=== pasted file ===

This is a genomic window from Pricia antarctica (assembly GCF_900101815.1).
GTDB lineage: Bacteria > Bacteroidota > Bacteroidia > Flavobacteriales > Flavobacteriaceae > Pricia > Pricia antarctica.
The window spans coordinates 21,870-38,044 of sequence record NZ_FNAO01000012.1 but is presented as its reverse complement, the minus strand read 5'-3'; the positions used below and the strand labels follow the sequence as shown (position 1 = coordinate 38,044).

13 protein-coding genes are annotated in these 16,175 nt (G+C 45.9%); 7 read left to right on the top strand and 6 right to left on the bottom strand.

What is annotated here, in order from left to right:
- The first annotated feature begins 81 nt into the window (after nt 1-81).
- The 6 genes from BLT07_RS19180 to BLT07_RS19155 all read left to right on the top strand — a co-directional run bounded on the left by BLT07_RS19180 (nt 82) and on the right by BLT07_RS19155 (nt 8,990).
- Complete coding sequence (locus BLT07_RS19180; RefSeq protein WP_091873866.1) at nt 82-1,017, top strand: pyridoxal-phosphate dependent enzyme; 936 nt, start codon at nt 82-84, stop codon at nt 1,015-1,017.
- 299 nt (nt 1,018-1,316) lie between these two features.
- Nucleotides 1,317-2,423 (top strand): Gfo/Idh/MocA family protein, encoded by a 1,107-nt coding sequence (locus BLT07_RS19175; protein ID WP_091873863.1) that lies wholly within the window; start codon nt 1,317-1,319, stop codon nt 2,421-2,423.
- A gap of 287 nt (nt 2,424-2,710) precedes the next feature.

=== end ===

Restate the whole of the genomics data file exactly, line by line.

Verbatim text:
This is a genomic window from Pricia antarctica (assembly GCF_900101815.1).
GTDB lineage: Bacteria > Bacteroidota > Bacteroidia > Flavobacteriales > Flavobacteriaceae > Pricia > Pricia antarctica.
The window spans coordinates 21,870-38,044 of sequence record NZ_FNAO01000012.1 but is presented as its reverse complement, the minus strand read 5'-3'; the positions used below and the strand labels follow the sequence as shown (position 1 = coordinate 38,044).

13 protein-coding genes are annotated in these 16,175 nt (G+C 45.9%); 7 read left to right on the top strand and 6 right to left on the bottom strand.

What is annotated here, in order from left to right:
- The first annotated feature begins 81 nt into the window (after nt 1-81).
- The 6 genes from BLT07_RS19180 to BLT07_RS19155 all read left to right on the top strand — a co-directional run bounded on the left by BLT07_RS19180 (nt 82) and on the right by BLT07_RS19155 (nt 8,990).
- Complete coding sequence (locus BLT07_RS19180; RefSeq protein WP_091873866.1) at nt 82-1,017, top strand: pyridoxal-phosphate dependent enzyme; 936 nt, start codon at nt 82-84, stop codon at nt 1,015-1,017.
- 299 nt (nt 1,018-1,316) lie between these two features.
- Nucleotides 1,317-2,423 (top strand): Gfo/Idh/MocA family protein, encoded by a 1,107-nt coding sequence (locus BLT07_RS19175; protein ID WP_091873863.1) that lies wholly within the window; start codon nt 1,317-1,319, stop codon nt 2,421-2,423.
- A gap of 287 nt (nt 2,424-2,710) precedes the next feature.